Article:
The role of traditional nobilities, meaning customary chiefs and religious authorities and other patriarchal bodies, has gained recognition in peace studies even when this has not been demonstrated in practice. At play is the laborious but stifling diffusion of the unitary State model and decentralisation. Constrained by their ignorance of the linguistic and technical rudiments of modern institutions and local politics (Blundo 1998), these agents (Bidima 1997) partake in a 'local diplomacy' (Tandia 2007) that verges on concurrence with official structures. They rarely share initiatives with local administrators and their activities remain impervious to any formal coordination. The style of leadership is not monolithic in this case of cross-border governance in the sense that it embraces traditional forms of conflict prevention and management (Saibou 2007, Cisse 2007, Tandia 2007). Limiting themselves to the representational role of the chief local councillor on the Gambia-Senegal borderland, they exert a rather important influence on the local diplomatic activities. Borderlands being spaces of socio-cultural intermixing, unified living environments, and dynamic markets around the loumo (2) and transportation, traditional nobilities are regularly engaged to solve disputes where formal settlements are inefficient and their procedures are undesirable (Arragain and Saillot 2005:16). This "catalysis diplomacy" (Ramel 204:879) also ensures peace keeping and peaceful coexistence among cross-border communities. On the Guinea-Senegal border where it is by default the archetypal governance regime, bringing together civil society, MJPI, the youth, butchers (3) and local chiefs, a diure4 or 'mirador of peace' 5, as it has been named, has become a deliberation spot besides palaver trees. By means of meetings and palavers, cultural diplomacy operates in market places, mosques and coach stations. It should be noted that local chiefs have been the first actors of cross-border governance on the Gambia-Senegal border, and the most solicited ones on the Guinea Bissau border. Local councillors assist just as mediators or facilitators by allocating logistic while civil society coordinates meetings, as it is on the Guinea Bissau border. Since the intervention of local chiefs during the last blockade of April 2005 in Farafegni, authoritarian regulation is less used to manage transportation problems. Administrators and local councillors are not as much depreciated or else opposed as they prevent fastidious procedures, which is an instance of reciprocity as well as of supplementation of the State through cross-border governance.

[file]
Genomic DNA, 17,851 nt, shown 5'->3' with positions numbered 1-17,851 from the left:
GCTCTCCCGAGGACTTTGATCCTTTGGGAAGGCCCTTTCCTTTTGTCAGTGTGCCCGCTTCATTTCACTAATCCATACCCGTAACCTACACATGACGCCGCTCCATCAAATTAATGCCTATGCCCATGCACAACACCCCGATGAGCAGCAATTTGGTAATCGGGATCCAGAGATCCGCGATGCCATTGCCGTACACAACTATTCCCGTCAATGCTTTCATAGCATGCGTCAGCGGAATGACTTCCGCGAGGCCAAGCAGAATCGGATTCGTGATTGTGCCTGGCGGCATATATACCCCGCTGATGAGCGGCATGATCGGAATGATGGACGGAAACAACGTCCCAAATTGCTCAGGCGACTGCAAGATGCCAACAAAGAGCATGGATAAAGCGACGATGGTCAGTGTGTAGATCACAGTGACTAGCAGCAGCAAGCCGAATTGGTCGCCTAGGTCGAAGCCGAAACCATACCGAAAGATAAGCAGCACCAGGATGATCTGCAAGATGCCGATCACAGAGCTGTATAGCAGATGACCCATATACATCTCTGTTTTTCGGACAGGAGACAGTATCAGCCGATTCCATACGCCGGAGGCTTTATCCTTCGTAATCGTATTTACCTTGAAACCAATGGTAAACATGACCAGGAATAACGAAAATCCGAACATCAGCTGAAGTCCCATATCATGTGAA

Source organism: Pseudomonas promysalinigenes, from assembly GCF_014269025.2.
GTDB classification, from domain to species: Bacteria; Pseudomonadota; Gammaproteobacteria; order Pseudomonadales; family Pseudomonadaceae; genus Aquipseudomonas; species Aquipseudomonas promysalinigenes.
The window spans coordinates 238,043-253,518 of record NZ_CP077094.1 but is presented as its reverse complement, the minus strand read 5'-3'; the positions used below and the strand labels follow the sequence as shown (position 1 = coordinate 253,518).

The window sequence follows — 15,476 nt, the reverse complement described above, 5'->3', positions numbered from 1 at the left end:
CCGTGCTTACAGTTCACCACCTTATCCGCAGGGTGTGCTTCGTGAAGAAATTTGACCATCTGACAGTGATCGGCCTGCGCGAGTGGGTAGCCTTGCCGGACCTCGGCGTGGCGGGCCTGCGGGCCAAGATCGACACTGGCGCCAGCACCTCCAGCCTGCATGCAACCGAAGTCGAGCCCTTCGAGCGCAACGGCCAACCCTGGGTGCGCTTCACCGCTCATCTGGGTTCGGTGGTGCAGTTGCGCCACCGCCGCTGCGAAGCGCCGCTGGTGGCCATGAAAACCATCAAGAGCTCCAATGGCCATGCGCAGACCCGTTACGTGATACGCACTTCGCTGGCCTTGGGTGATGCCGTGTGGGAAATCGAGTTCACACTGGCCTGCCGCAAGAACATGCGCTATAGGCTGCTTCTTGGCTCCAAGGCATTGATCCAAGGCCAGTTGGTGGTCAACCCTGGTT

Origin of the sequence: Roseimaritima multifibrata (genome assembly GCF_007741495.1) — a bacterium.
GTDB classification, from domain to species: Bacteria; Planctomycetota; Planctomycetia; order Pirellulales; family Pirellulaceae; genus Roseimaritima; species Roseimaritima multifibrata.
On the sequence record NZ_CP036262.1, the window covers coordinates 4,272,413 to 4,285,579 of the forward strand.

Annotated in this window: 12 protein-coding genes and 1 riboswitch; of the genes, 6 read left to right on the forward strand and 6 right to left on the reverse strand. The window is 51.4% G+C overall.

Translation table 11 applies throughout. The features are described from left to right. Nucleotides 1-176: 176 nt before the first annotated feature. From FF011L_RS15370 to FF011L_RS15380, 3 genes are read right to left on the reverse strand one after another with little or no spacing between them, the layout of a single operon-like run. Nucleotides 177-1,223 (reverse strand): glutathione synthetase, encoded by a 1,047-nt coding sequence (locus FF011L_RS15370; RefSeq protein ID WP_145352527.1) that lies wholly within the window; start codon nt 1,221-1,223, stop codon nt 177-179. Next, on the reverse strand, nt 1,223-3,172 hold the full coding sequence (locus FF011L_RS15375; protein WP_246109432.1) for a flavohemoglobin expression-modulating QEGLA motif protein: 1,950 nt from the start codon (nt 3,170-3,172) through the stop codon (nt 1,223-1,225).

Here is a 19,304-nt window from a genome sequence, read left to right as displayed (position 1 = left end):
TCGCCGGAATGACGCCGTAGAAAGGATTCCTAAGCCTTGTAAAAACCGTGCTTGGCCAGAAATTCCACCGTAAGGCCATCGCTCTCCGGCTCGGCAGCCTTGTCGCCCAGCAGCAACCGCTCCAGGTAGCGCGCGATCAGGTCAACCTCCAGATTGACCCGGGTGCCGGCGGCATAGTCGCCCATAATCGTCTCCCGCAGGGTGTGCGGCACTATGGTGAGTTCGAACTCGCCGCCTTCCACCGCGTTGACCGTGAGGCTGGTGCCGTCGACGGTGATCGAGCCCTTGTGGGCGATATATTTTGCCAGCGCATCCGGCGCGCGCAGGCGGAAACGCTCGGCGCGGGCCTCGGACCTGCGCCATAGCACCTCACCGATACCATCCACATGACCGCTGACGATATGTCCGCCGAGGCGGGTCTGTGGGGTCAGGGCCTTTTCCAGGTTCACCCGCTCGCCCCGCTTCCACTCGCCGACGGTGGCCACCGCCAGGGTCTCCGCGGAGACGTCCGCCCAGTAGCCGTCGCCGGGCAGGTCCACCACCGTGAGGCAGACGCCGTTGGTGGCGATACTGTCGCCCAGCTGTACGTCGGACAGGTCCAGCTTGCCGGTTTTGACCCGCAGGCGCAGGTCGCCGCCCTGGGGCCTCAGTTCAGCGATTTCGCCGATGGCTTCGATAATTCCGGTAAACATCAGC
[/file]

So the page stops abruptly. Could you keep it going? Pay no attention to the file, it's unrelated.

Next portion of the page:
Only used heuristically and for the demands of methodology, these typologies have all the same been useful to read out in a conciliating manner the diversity of actors and their legitimacies which are not always conflicting. Instances of overlapping roles among governance actors and the interdependences between cross-border governance sectors, reveal the existence and dynamism of governance realms on borderlands. This has underpinned the way in which the challenges caused by the absence of the State ought to be alleviated by collective border initiatives. This is shown by the fact that the more the State was absent or lacking, as is the case on the Guinea-Bissau-Senegal border, the more civil society commitment was effective. The perceptions and the expectations of one another are indicative of the significance cross-border actors bestow on their collective action which seems to determine the implementation of this (inter)local governance regime.